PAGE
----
Little Ringed Plover – a mega-rarity!


Vermont Pan has a habit of every so often producing an interesting rarity. Today (Monday) it was a Little Ringed Plover. I was playing golf this afternoon when Sheelagh phoned me to say she’d seen an email from Trevor Hardaker (Rare Birds News) alerting birders to the presence of a Little Ringed Plover at Vermont Pan. She had already seen it and was going back with her camera. So as soon as I’d finished my game, I shot off home to collect Sheelagh, my camera, and binos – no time for the 19th hole!

Fortunately the bird was still there when we got to the Pan. On the South side in the rocks in the shallows, mixing with Three Banded Plovers-but quite distinctive, with a yellow eye ring and pinkish legs. A dozen or so birders in attendance, including Trevor and others from Cape Town.

What makes this rarity interesting is that it is only the third sighting in Southern Africa, and the first in the Western Cape! It is normally resident in North Africa, Europe, and Asia.

Often when we, in the Overstrand, hear of rarities, they are a long way off. But here we have one at Vermont Pan, right on our doorstep. No knowing how long it will stay, but certainly worth looking for. It was on the south side of the Pan, slightly west of that parking area.

Article and image by       John Bowman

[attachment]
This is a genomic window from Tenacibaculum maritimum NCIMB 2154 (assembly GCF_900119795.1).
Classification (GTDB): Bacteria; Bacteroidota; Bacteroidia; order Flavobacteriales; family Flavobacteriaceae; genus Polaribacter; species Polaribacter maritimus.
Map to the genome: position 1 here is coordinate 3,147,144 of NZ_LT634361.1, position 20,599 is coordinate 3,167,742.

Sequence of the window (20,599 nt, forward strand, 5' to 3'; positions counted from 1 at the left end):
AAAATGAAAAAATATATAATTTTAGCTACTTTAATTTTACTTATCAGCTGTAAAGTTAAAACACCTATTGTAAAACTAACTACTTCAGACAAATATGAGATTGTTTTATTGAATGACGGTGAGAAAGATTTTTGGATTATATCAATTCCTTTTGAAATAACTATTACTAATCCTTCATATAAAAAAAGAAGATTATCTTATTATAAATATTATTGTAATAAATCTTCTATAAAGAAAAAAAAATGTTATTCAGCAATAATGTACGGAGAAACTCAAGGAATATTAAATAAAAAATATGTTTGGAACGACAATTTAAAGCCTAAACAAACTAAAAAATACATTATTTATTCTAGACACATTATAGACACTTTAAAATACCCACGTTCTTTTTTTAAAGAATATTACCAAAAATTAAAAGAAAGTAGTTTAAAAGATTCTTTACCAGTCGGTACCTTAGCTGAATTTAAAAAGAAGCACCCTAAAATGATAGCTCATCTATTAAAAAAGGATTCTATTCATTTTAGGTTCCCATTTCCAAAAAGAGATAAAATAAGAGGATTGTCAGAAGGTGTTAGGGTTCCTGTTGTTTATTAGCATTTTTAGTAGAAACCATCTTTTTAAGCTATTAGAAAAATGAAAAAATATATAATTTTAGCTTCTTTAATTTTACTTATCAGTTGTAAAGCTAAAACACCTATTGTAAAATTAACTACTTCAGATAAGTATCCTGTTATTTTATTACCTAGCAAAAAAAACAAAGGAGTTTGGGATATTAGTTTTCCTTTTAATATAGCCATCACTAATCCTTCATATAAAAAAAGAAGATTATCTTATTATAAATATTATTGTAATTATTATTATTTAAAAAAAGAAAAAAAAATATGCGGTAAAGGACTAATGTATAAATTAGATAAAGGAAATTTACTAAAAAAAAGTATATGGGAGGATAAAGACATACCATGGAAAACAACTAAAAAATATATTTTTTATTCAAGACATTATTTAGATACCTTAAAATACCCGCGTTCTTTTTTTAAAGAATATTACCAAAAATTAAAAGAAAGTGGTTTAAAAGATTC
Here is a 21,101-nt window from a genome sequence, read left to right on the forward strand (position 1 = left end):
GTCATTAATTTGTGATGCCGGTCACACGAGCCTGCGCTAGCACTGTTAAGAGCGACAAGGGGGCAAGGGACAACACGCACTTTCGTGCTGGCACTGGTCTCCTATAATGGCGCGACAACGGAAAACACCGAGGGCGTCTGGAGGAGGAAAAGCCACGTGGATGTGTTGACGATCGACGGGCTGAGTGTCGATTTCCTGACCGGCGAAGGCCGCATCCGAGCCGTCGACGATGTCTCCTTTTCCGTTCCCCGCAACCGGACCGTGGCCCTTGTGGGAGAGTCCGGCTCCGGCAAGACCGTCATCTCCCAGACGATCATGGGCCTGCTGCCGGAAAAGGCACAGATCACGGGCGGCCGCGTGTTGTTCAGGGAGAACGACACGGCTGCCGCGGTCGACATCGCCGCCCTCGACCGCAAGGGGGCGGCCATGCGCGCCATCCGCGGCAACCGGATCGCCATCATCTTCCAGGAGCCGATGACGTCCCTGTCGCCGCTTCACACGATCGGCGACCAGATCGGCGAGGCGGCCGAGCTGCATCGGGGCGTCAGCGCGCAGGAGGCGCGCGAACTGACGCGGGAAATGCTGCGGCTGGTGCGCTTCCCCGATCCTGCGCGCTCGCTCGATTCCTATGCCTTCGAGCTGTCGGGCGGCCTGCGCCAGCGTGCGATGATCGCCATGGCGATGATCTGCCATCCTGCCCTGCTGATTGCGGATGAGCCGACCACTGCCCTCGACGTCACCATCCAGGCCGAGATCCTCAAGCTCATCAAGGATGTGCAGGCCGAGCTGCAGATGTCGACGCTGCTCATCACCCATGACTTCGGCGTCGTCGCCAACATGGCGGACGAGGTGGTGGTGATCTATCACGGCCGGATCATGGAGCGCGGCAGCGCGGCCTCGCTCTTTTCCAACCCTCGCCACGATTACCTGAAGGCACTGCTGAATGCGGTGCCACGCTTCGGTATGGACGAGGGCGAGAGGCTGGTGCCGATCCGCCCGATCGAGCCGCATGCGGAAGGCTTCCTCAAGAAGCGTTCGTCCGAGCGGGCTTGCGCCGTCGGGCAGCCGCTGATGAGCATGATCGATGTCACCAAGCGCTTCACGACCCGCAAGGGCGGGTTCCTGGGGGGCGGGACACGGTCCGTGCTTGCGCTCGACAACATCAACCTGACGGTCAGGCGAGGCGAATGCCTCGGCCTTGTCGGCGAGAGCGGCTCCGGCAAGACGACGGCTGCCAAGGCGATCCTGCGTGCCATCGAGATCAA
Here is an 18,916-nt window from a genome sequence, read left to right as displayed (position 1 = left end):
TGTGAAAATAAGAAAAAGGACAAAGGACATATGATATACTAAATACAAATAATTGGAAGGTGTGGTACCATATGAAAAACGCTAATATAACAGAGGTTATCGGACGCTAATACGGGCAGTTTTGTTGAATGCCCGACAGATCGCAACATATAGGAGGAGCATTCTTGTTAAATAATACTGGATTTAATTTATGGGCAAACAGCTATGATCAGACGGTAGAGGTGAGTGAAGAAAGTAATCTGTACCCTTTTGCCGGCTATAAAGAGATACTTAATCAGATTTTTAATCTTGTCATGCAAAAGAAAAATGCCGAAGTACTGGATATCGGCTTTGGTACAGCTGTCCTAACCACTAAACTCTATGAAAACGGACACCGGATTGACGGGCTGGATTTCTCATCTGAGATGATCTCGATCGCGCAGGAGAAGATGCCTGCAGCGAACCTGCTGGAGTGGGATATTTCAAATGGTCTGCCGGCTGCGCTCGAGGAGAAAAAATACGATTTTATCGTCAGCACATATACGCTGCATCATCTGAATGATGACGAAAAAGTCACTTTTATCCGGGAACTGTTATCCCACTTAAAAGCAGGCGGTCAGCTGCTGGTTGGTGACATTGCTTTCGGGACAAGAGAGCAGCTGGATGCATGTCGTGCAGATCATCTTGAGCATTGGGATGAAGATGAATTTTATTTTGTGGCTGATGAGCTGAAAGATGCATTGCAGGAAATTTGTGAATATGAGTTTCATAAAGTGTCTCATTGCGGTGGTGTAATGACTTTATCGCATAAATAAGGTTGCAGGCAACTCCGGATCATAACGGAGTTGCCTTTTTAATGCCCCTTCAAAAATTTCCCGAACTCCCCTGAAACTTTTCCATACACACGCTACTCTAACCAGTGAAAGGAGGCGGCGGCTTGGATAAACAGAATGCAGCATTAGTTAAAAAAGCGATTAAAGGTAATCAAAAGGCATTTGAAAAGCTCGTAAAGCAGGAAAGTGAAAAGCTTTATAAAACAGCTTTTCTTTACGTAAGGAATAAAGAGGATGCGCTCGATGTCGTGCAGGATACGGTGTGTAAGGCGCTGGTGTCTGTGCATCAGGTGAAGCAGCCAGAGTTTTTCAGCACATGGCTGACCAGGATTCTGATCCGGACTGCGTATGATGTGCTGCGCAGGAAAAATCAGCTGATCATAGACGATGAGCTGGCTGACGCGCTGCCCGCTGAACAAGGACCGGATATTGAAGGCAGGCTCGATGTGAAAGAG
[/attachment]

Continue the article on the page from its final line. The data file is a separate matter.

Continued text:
Thick with Thick-Knees


A vacant plot in Eastcliff must have something going for it, at least as far as the world of Spotted Thick-Knees is concerned.  This morning, whilst out walking, I spotted no less than 12 of these birds sunning themselves in an area no bigger than 40m x 40m.  There may have been more – I only saw the ones that were standing and I did not get too close for fear of disturbing them.  I read that out of breeding season they form roosts of up to 70 birds, but this my first experience of this habit.               R Hazell.

Sp Thick_knee

A Frustrating Day

Renee and I spent a few hours at Strandfontein yesterday morning, hoping to see a Sand Martin.  We did not, but we saw plenty of other birds, none of which added anything to my challenge list!  Then, when we arrived home in Hermanus, I opened my mail to see a notice from Trevor Hardaker advising of a Western Yellow Wagtail at Strandfontein. Then a Squacco Heron and, this morning, a Lesser Crested Tern!!  Talk about bad luck – the Tern would have been a lifer for me.  Pity Strandfontein is so far away.


Birding at Vrolijkheid Reserve


The club’s 2017 Challenge is not a competition, unless you are RH or MF!

Mike Ford, the forerunner at the end of February, left on Sunday for 3 months to man the Aras bird ringing station in Turkey for the 3rd time.  In a last minute effort to get as many species as possible for his challenge list, Graham and I were invited to join him and Valerie on an overnight trip to Vrolijkheid Reserve near McGregor. The aim was to get as many Karoo habitat species as possible.